Get over doubts or be left behind by Web revolution

If
only we remembered half of what we learned. With companies focusing on
corporate knowledge to create competitive advantage, it is no surprise that the
growth of e-learning is skyrocketing. It is driving a quantum change in the
nature of corporate training.

IDC
forecasts e-learning content, delivery and solutions will grow tenfold between
2000 and 2004 (Corporate eLearning: Market Forecast and Analysis 2000,
International Data Corp (IDC), Analysts: Sheila McGovern, Beatrice Sarraf, Oct
2000).

Although
e-learning benefits are well documented, they are still treated with
scepticism. Having spent over 20 years in classrooms, I understand that, yet I
welcome a different approach if retention and skill levels can be increased
more effectively.

The
change in approach brings new challenges to HR managers. You must grapple with
issues that were once the sole domain of IT. You will be tasked with working in
a much different environment for new skills development, requiring the
development of new roles such as the online tutor. And you will have a new
level of control over organisational learning.

When
it comes to e-learning decisiveness, many British organisations are akin to
rabbits staring into headlights. This state of frozen indecision when faced
with a sea change in technology has its root cause in several factors.

First
and foremost, the number of vendors in this market is overwhelming. The M4
corridor is the first international port of call for most pre-IPO,
"vulture" capital funded, Internet-bubble, "this is my first
trip to Europe" US startups.

Much
of what they offer is derived from partnerships and their claims overlap. The
core of what they produce is often an impenetrable nugget in comparison to
their inflated, wafer-thin, marketed shell. Their pre- and post-sales support
in Europe can be paltry at best.

There
are also numerous home-grown, single-customer solutions looking for second
homes. The result is buyer confusion.

Second,
our economy is top-heavy. There are a number of slow decision-making,
international companies, few medium-sized firms and many small businesses.
Medium-sized companies tend to move more quickly on new technology. In other
countries they provide a springboard for technology vendors into larger
enterprises.

Larger
enterprises move at a measured pace, so it may take up to two years before you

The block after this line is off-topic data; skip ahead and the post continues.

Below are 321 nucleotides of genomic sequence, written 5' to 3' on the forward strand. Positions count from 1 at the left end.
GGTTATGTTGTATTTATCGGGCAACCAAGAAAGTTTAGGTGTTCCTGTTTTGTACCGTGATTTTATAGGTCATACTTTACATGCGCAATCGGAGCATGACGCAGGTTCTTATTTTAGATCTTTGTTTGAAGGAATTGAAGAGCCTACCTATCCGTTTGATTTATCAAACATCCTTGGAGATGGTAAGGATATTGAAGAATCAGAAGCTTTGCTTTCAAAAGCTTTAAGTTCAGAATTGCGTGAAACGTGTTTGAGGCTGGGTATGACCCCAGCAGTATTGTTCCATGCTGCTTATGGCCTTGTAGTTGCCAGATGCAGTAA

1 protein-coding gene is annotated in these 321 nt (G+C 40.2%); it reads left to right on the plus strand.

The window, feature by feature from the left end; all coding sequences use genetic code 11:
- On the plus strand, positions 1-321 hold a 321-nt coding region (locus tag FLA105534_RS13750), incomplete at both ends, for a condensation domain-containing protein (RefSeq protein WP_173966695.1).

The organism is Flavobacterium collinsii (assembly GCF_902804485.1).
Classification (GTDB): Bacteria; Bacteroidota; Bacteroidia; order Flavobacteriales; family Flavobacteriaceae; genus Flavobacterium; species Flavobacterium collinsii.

hear of the tears and joys of your peers.

Finally,
we have an almost innate resistance to change. We tend not to do anything
unless we have to, but when we do, we move quickly.

We
are rapidly approaching the e-learning flash point, when many HR managers will
be feeling some loss of control over training methods. You may already have a
wall-to-wall learning management system. Learning portals with no link to your
systems may spring up. It is important to be familiar with these methods, as
employees, customers and partners will increasingly demand e-learning.

Unfortunately,
e-learning savvy doesn’t come easily – it moves at Web speed. It is impossible
to keep track of all the information.

Some
domestic conferences, particularly those with a high entry fee and a wide
variety of non-vendor, US speakers with above-average presentation skills, are
good places to hear from the experts and self-promoters – talk to fellow
attendees in other companies on a similar voyage.

There
is no doubt about the merits of e-learning. It gives the possibility of
tailored offerings to suit an individual’s needs. Reinforcement becomes easier
and retention is longer. The ability to achieve and prove consistent competency
are attractive features of e-learning delivery and management systems.

The
death of the classroom may be slightly overstated, but soon there will be no
feasible alternative but to learn online. In time, we may learn that learning
the way we want to learn is a prerequisite to learning at all.

www.astd.org
www.massie.com
www.baol.org.uk 

By
Jim Moffat, e-learning marketing manager at Lotus

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